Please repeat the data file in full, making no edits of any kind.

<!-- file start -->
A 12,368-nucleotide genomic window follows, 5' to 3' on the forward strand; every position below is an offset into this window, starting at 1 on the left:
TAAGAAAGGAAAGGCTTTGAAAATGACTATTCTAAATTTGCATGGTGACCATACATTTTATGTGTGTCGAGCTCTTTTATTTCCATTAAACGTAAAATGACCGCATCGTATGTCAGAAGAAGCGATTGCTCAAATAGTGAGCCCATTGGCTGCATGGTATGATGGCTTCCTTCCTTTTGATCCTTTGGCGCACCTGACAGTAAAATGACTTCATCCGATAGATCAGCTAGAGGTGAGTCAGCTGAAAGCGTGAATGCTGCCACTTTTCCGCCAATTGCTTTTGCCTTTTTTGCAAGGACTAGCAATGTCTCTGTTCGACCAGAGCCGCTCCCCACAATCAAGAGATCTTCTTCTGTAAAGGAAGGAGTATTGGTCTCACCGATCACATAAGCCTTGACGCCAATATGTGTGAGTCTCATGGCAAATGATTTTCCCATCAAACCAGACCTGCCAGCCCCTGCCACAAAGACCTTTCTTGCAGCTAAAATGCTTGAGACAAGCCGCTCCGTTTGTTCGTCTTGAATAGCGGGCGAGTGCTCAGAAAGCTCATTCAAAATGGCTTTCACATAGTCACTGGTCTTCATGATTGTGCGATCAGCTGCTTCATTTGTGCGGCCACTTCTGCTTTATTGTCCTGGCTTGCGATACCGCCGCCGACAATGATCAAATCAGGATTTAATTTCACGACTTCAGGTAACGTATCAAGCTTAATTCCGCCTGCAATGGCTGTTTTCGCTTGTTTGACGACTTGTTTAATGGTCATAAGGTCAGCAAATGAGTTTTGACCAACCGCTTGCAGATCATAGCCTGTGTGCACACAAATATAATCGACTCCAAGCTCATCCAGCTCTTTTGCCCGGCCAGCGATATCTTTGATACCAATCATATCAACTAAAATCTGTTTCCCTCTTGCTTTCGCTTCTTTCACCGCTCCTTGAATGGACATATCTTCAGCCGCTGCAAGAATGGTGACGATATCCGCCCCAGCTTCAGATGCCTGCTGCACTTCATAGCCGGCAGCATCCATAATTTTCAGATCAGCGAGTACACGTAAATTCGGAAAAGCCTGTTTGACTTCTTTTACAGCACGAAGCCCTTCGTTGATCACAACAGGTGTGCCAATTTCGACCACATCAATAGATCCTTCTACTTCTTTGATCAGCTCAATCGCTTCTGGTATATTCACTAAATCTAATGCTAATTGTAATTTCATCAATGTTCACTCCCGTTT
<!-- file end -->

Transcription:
A 12,368-nucleotide genomic window follows, 5' to 3' on the forward strand; every position below is an offset into this window, starting at 1 on the left:
TAAGAAAGGAAAGGCTTTGAAAATGACTATTCTAAATTTGCATGGTGACCATACATTTTATGTGTGTCGAGCTCTTTTATTTCCATTAAACGTAAAATGACCGCATCGTATGTCAGAAGAAGCGATTGCTCAAATAGTGAGCCCATTGGCTGCATGGTATGATGGCTTCCTTCCTTTTGATCCTTTGGCGCACCTGACAGTAAAATGACTTCATCCGATAGATCAGCTAGAGGTGAGTCAGCTGAAAGCGTGAATGCTGCCACTTTTCCGCCAATTGCTTTTGCCTTTTTTGCAAGGACTAGCAATGTCTCTGTTCGACCAGAGCCGCTCCCCACAATCAAGAGATCTTCTTCTGTAAAGGAAGGAGTATTGGTCTCACCGATCACATAAGCCTTGACGCCAATATGTGTGAGTCTCATGGCAAATGATTTTCCCATCAAACCAGACCTGCCAGCCCCTGCCACAAAGACCTTTCTTGCAGCTAAAATGCTTGAGACAAGCCGCTCCGTTTGTTCGTCTTGAATAGCGGGCGAGTGCTCAGAAAGCTCATTCAAAATGGCTTTCACATAGTCACTGGTCTTCATGATTGTGCGATCAGCTGCTTCATTTGTGCGGCCACTTCTGCTTTATTGTCCTGGCTTGCGATACCGCCGCCGACAATGATCAAATCAGGATTTAATTTCACGACTTCAGGTAACGTATCAAGCTTAATTCCGCCTGCAATGGCTGTTTTCGCTTGTTTGACGACTTGTTTAATGGTCATAAGGTCAGCAAATGAGTTTTGACCAACCGCTTGCAGATCATAGCCTGTGTGCACACAAATATAATCGACTCCAAGCTCATCCAGCTCTTTTGCCCGGCCAGCGATATCTTTGATACCAATCATATCAACTAAAATCTGTTTCCCTCTTGCTTTCGCTTCTTTCACCGCTCCTTGAATGGACATATCTTCAGCCGCTGCAAGAATGGTGACGATATCCGCCCCAGCTTCAGATGCCTGCTGCACTTCATAGCCGGCAGCATCCATAATTTTCAGATCAGCGAGTACACGTAAATTCGGAAAAGCCTGTTTGACTTCTTTTACAGCACGAAGCCCTTCGTTGATCACAACAGGTGTGCCAATTTCGACCACATCAATAGATCCTTCTACTTCTTTGATCAGCTCAATCGCTTCTGGTATATTCACTAAATCTAATGCTAATTGTAATTTCATCAATGTTCACTCCCGTTT